According to Ojibwe tradition, the way the Ojibwe people organized themselves into grand families, called dodem or clans, is very important. In the History of the Ojibwe Nation, William Warren explains the beginning of the Ojibwe clan system. According to Ojibwe tradition, there were originally six human beings that came out of the sea to live among Ojibwe. These six beings, which were Wawaazisii (Bullhead), Ajejauk (Crane), Makwa (Bear), Moosance (Little Moose), Waabizheshi (Marten), and Bineshii (Thunderbird), created the original clans. One of the original beings, the Thunderbird, always covered his eyes, because when he looked at the Anishinabeg, they died. The other five beings urged Thunderbird to return to the sea because his powers were so strong. That is why the Anishinabeg do not have a Thunderbird clan today.
Warren recorded at least 20 offshoots of the original clans. Clan symbols are still used today. For example, when members are buried, their clan symbols appear on their graves to mark their lineage. Also clan symbols appear in birch bark scrolls and treaty documents.
The clan system operated as a form of government, a method of organizing work, and a way of defining the responsibilities of each community member. Working together, the clans attended to the physical, intellectual, psychological, and spiritual needs of the community. Each was known by its totem (animal emblem).
While each clan differs, all are considered equal. Following are some common clans and their distinct characteristics.
The largest clan was the Bear (Makwa) clan. Bear clan members were war chiefs and warriors were known for their thick black hair that never whitened even in old age. The Bear Clan members were the strong and steady police and legal guardians. Bear Clan members spent a lot of time patrolling the land surrounding the village, and in so doing, they learned which roots, bark, and plants could be used for medicines to treat the ailments of their people.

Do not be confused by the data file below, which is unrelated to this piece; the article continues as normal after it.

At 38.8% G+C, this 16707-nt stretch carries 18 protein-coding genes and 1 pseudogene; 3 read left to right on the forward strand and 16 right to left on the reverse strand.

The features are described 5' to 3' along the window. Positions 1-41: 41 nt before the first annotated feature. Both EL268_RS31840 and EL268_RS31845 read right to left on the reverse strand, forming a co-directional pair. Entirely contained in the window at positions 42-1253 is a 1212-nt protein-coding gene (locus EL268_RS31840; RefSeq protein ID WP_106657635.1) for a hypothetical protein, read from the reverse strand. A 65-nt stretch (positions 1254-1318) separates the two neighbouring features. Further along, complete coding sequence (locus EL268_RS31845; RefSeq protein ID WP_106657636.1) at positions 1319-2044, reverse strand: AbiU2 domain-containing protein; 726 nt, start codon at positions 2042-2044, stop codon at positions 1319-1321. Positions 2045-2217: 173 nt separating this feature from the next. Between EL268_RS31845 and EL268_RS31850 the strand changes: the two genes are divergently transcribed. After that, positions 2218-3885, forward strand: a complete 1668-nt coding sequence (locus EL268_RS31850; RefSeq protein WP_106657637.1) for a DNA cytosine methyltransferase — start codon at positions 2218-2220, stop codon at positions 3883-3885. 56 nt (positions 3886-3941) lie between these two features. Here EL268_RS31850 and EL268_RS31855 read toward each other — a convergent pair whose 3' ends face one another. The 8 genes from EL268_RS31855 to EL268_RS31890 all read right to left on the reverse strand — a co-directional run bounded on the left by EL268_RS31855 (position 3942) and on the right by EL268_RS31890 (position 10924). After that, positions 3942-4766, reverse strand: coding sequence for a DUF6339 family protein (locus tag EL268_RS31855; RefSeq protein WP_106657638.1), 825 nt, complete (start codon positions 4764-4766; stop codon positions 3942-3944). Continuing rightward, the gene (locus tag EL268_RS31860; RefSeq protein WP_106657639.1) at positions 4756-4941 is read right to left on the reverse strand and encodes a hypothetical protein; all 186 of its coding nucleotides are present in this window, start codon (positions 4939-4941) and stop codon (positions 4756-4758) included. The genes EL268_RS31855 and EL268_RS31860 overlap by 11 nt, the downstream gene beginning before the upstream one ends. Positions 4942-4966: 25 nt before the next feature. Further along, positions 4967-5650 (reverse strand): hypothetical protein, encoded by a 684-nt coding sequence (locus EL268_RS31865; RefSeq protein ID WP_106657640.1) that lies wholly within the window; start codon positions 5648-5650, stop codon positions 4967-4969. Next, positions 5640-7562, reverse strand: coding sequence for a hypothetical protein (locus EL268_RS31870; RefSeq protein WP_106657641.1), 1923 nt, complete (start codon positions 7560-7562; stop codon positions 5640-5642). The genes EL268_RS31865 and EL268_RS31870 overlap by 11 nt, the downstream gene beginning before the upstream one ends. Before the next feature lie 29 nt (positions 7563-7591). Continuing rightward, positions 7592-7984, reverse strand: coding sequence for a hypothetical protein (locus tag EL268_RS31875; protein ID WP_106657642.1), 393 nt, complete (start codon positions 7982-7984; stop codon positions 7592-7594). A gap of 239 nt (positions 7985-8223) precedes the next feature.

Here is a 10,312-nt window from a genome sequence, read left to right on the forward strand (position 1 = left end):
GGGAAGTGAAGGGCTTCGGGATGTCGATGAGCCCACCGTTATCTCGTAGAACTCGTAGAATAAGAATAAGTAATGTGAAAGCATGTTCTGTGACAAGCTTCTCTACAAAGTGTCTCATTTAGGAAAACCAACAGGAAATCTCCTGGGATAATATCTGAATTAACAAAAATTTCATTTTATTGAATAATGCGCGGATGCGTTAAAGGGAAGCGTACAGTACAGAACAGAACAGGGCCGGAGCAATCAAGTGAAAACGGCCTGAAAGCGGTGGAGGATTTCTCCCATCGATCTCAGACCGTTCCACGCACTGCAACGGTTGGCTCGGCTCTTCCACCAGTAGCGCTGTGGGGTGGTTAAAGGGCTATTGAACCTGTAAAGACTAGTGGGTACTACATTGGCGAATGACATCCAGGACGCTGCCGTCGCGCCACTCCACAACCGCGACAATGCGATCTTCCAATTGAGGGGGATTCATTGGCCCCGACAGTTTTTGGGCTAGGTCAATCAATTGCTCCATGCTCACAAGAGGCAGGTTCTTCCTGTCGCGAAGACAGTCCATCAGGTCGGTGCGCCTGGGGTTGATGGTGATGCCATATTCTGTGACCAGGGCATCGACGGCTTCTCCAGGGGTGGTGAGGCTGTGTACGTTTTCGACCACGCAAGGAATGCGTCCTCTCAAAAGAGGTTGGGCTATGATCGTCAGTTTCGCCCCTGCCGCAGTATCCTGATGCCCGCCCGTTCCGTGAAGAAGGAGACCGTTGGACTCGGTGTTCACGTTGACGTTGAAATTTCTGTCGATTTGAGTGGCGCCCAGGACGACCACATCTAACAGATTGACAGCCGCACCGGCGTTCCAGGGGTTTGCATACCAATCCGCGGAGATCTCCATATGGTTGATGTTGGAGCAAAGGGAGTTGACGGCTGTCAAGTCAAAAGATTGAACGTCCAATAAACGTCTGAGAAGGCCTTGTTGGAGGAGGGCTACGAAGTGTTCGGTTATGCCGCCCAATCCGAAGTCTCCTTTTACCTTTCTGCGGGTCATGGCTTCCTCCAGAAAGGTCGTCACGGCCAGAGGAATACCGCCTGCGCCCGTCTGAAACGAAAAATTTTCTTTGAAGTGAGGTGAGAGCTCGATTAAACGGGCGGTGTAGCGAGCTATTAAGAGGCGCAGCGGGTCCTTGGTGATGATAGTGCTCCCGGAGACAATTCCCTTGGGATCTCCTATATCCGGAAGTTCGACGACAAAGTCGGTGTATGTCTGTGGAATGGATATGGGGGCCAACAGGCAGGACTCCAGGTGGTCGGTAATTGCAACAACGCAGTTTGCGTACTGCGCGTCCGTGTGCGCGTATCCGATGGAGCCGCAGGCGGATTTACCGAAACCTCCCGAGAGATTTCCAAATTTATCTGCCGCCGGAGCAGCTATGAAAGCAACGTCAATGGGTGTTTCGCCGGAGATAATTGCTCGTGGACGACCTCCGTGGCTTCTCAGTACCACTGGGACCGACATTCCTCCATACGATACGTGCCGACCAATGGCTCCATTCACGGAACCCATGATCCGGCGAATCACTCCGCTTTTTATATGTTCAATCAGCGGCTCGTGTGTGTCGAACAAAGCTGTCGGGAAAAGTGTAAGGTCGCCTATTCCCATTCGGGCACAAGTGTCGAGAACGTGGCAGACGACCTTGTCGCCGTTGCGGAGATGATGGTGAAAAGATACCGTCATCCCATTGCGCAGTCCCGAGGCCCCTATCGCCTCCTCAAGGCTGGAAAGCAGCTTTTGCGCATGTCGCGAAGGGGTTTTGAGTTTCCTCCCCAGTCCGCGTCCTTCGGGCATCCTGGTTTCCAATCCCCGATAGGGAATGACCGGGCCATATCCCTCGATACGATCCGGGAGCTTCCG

The Fish (Giigo) clans - Bullhead (Wawaazisiig), Sturgeon (Namewug), Catfish (Maanamegwug), Northern Pike (Ginoozhez), Whitefish (Adikamegwug), Merman/Mermaid (Memegwesiwug), and Sucker (Namebinug) - were known for long life and baldness in old age. Fish clan members claim that their ancestors were the first to appear out of the sea. The people of the Fish Clan were the teachers and scholars. They helped children develop skills and healthy spirits. They also drew on their knowledge to solve disputes between the leaders of the Crane and Loon Clans.
Crane (Ajejauk) clan members were known for their loud and clear voices and recognized as famous speakers. The Crane and the Loon Clans were given the power of Chieftainship. By working together, these two clans gave the people a balanced government with each serving as a check on the other.
The Wolf (Maiingan) clan produced scouts. Wolf clan members lived mostly around Mille Lacs and St. Croix.
Members of the Martin (Waabizheski) clan served as pipe bearers and message carriers for the chiefs. The people of the Martin Clan were hunters, food gathers and warriors of the Ojibway. Long ago, warriors fought to defend their village or hunting territory. They became known as master strategists in planning the defense of their people.
Waubojeeg or White Fisher was the leader of the Caribou (Adik) clan.
The Bird Clan represented the spiritual leaders of the people and gave the nation its vision of well-being and its highest development of the spirit. The people of the Bird Clan were said to possess the characteristics of the eagle, the head of their clan, in that they pursued the highest elevations of the mind just as the eagle pursues the highest elevations of the sky.
In the age-old tradition, clan members of the same clan respectfully acknowledged each other with the greeting "Aaniin (hello!) Dodem."
Traditionally, Ojibwe people have had very close, extended family relationships. Grandparents, uncles, aunts and cousins were all parts of a family unit. Besides having many relatives, a person was also a member of a dodem, or clan. Clan identity is passed through the father.
Members of the same clan, no matter how many miles apart, were one's brothers and sisters and were expected to extend hospitality, food and lodging to each other.
Ojibwe people belong to a tribe (band) and to the Ojibwe Nation. Clan relationships help unite the various Ojibwe bands as one nation. However, just like language dialects, community clan systems may vary slightly.
In addition to the information from The History of the Ojibwe Nation by William Warren, some of the above information also came from The Mishomis Book: The Voice of the Ojibway, Benton, Banai, Edward. Saint Paul, Minnesota: Indian Country Press, Inc. 1981
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